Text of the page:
LINCOLN, Neb. — Nearly 400 people across the country have been sickened by cyclospora, a lengthy intestinal illness usually contracted by eating contaminated food. But if you’re looking to find out where it came from, you may be out of luck.
Federal officials warned Wednesday that it was too early to say whether the outbreak of the rare parasite reported in at least 15 states was over. No cases have been reported in Washington state.
Health officials in Nebraska and Iowa say they’ve traced cases there to prepackaged salad. They haven’t revealed the company that packaged the salad or where it was sold, explaining only that most, if not all of it, wasn’t grown locally.
The lack of information has fueled concern from consumers and food-safety advocates who argue that companies should be held accountable when outbreaks happen and customers need the information about where outbreaks came from to make smart food choices.
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“If you want the free market to work properly, then you need to let people have the information they need to make informed decisions,” said Bill Marler, a Seattle attorney who specializes in class-action food-safety lawsuits.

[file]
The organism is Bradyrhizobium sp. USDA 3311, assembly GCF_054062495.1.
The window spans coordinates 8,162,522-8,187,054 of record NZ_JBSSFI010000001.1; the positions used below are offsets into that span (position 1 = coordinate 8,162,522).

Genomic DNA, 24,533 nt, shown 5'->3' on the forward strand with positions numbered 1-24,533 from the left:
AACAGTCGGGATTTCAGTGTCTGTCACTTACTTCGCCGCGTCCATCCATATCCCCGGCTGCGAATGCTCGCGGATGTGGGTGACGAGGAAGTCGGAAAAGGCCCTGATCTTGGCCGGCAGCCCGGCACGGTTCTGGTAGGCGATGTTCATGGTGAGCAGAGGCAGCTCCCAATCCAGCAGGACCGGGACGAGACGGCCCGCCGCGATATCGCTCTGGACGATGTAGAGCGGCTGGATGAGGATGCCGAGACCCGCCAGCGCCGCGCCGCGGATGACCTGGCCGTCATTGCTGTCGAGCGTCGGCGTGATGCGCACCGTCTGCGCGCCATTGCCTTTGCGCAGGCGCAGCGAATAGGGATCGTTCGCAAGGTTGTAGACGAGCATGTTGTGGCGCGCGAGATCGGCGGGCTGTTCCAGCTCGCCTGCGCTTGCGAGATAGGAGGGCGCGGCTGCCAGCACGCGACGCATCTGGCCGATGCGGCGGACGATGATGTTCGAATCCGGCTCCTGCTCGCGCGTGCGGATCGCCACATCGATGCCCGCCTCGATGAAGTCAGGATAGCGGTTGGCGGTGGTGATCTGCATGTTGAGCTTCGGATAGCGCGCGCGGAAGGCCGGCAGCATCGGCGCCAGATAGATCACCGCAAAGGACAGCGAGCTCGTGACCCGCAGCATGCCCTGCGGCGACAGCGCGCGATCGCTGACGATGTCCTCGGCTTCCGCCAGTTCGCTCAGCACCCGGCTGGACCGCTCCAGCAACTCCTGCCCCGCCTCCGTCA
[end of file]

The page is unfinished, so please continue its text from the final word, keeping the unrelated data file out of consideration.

Mark Hutson, who owns a Save-Mart grocery in Lincoln, said the lack of specific brand information threatened to hurt all providers, including those that did nothing wrong. “I think there was so little information as to what was causing the problem, that people just weren’t sure what to do,” he said. “Frankly, we would prefer to have the names out there.”
Authorities said they hadn’t determined whether the cases in different states are connected.
“It’s too early to say for sure whether it’s over, and thus too early to say there’s no risk of still getting sick,” said María-Belén Moran, spokeswoman for the Centers for Disease Control and Prevention (CDC).
Only Iowa and Nebraska officials had directly linked the outbreak in their states to a salad mix of iceberg and romaine lettuce, carrots and red cabbage.
Health authorities in California, which provides much of the nation’s leafy green produce, said Wednesday the state had no reports of cyclospora cases.
The product was widely distributed in Iowa by wholesalers who could have supplied the bagged salad mix to all types of food establishments, including restaurants and grocery stores, said Iowa Food and Consumer Safety Bureau chief Steven Mandernach.
The Food and Drug Administration said Wednesday that it didn’t have enough information to name a possible source of the outbreak. In the past, the agencies have at times declined to ever name a source of an outbreak, referring to “Restaurant A” or using vague terms.